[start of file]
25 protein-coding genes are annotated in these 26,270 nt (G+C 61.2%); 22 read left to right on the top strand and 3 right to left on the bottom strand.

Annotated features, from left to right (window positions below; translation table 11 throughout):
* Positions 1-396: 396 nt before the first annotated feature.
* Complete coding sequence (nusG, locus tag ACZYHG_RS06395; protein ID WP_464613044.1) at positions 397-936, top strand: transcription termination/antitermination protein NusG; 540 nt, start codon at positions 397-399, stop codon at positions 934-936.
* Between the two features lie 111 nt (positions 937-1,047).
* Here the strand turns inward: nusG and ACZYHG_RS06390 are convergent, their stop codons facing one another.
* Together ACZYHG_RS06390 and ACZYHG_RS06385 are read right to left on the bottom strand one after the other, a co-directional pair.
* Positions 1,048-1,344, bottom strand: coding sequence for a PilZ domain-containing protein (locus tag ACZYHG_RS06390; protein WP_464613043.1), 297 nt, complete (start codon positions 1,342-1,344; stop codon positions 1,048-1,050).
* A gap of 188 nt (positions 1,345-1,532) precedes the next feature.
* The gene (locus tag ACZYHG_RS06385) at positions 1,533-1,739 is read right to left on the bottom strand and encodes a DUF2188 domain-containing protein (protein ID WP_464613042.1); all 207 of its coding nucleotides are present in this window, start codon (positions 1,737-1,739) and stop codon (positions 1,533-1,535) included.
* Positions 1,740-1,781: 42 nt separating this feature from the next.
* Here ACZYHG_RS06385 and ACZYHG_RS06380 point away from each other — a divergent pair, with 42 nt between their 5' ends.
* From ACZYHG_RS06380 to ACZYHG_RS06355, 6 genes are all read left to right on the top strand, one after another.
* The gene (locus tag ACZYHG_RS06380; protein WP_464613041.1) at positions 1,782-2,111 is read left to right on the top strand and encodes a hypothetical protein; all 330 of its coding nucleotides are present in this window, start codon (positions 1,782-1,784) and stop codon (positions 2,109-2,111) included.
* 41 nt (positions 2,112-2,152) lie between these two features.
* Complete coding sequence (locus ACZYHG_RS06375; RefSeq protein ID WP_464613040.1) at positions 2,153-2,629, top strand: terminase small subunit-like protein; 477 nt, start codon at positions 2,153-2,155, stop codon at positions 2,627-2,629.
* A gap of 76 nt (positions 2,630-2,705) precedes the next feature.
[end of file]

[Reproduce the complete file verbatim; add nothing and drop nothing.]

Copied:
25 protein-coding genes are annotated in these 26,270 nt (G+C 61.2%); 22 read left to right on the top strand and 3 right to left on the bottom strand.

Annotated features, from left to right (window positions below; translation table 11 throughout):
* Positions 1-396: 396 nt before the first annotated feature.
* Complete coding sequence (nusG, locus tag ACZYHG_RS06395; protein ID WP_464613044.1) at positions 397-936, top strand: transcription termination/antitermination protein NusG; 540 nt, start codon at positions 397-399, stop codon at positions 934-936.
* Between the two features lie 111 nt (positions 937-1,047).
* Here the strand turns inward: nusG and ACZYHG_RS06390 are convergent, their stop codons facing one another.
* Together ACZYHG_RS06390 and ACZYHG_RS06385 are read right to left on the bottom strand one after the other, a co-directional pair.
* Positions 1,048-1,344, bottom strand: coding sequence for a PilZ domain-containing protein (locus tag ACZYHG_RS06390; protein WP_464613043.1), 297 nt, complete (start codon positions 1,342-1,344; stop codon positions 1,048-1,050).
* A gap of 188 nt (positions 1,345-1,532) precedes the next feature.
* The gene (locus tag ACZYHG_RS06385) at positions 1,533-1,739 is read right to left on the bottom strand and encodes a DUF2188 domain-containing protein (protein ID WP_464613042.1); all 207 of its coding nucleotides are present in this window, start codon (positions 1,737-1,739) and stop codon (positions 1,533-1,535) included.
* Positions 1,740-1,781: 42 nt separating this feature from the next.
* Here ACZYHG_RS06385 and ACZYHG_RS06380 point away from each other — a divergent pair, with 42 nt between their 5' ends.
* From ACZYHG_RS06380 to ACZYHG_RS06355, 6 genes are all read left to right on the top strand, one after another.
* The gene (locus tag ACZYHG_RS06380; protein WP_464613041.1) at positions 1,782-2,111 is read left to right on the top strand and encodes a hypothetical protein; all 330 of its coding nucleotides are present in this window, start codon (positions 1,782-1,784) and stop codon (positions 2,109-2,111) included.
* 41 nt (positions 2,112-2,152) lie between these two features.
* Complete coding sequence (locus ACZYHG_RS06375; RefSeq protein ID WP_464613040.1) at positions 2,153-2,629, top strand: terminase small subunit-like protein; 477 nt, start codon at positions 2,153-2,155, stop codon at positions 2,627-2,629.
* A gap of 76 nt (positions 2,630-2,705) precedes the next feature.